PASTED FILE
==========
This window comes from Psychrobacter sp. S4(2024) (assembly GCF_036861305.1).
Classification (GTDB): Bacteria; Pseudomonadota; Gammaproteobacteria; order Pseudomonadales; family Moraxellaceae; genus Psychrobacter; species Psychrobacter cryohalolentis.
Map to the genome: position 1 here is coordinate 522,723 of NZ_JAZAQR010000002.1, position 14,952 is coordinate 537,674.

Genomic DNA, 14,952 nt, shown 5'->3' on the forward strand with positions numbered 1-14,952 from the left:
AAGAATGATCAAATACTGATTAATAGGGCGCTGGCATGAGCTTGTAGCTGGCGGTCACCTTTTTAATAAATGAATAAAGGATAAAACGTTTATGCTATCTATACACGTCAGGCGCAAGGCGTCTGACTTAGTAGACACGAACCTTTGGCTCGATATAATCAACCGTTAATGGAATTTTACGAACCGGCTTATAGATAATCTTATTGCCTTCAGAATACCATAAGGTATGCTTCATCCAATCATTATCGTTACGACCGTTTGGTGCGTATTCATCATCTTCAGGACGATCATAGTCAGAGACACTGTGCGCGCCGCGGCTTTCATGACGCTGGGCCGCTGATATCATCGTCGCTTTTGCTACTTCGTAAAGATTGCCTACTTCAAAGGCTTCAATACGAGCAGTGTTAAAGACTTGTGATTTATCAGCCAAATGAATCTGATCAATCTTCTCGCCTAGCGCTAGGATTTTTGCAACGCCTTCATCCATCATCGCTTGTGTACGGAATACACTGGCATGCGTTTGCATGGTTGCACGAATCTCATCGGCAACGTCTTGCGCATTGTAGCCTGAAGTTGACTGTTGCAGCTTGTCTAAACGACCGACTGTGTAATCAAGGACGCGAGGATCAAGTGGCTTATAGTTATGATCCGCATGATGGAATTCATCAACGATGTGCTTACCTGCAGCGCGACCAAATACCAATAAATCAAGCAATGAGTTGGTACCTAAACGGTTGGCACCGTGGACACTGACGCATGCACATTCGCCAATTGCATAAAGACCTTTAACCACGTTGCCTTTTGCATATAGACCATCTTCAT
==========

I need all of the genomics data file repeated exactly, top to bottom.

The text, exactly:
This window comes from Psychrobacter sp. S4(2024) (assembly GCF_036861305.1).
Classification (GTDB): Bacteria; Pseudomonadota; Gammaproteobacteria; order Pseudomonadales; family Moraxellaceae; genus Psychrobacter; species Psychrobacter cryohalolentis.
Map to the genome: position 1 here is coordinate 522,723 of NZ_JAZAQR010000002.1, position 14,952 is coordinate 537,674.

Genomic DNA, 14,952 nt, shown 5'->3' on the forward strand with positions numbered 1-14,952 from the left:
AAGAATGATCAAATACTGATTAATAGGGCGCTGGCATGAGCTTGTAGCTGGCGGTCACCTTTTTAATAAATGAATAAAGGATAAAACGTTTATGCTATCTATACACGTCAGGCGCAAGGCGTCTGACTTAGTAGACACGAACCTTTGGCTCGATATAATCAACCGTTAATGGAATTTTACGAACCGGCTTATAGATAATCTTATTGCCTTCAGAATACCATAAGGTATGCTTCATCCAATCATTATCGTTACGACCGTTTGGTGCGTATTCATCATCTTCAGGACGATCATAGTCAGAGACACTGTGCGCGCCGCGGCTTTCATGACGCTGGGCCGCTGATATCATCGTCGCTTTTGCTACTTCGTAAAGATTGCCTACTTCAAAGGCTTCAATACGAGCAGTGTTAAAGACTTGTGATTTATCAGCCAAATGAATCTGATCAATCTTCTCGCCTAGCGCTAGGATTTTTGCAACGCCTTCATCCATCATCGCTTGTGTACGGAATACACTGGCATGCGTTTGCATGGTTGCACGAATCTCATCGGCAACGTCTTGCGCATTGTAGCCTGAAGTTGACTGTTGCAGCTTGTCTAAACGACCGACTGTGTAATCAAGGACGCGAGGATCAAGTGGCTTATAGTTATGATCCGCATGATGGAATTCATCAACGATGTGCTTACCTGCAGCGCGACCAAATACCAATAAATCAAGCAATGAGTTGGTACCTAAACGGTTGGCACCGTGGACACTGACGCATGCACATTCGCCAATTGCATAAAGACCTTTAACCACGTTGCCTTTTGCATATAGACCATCTTCAT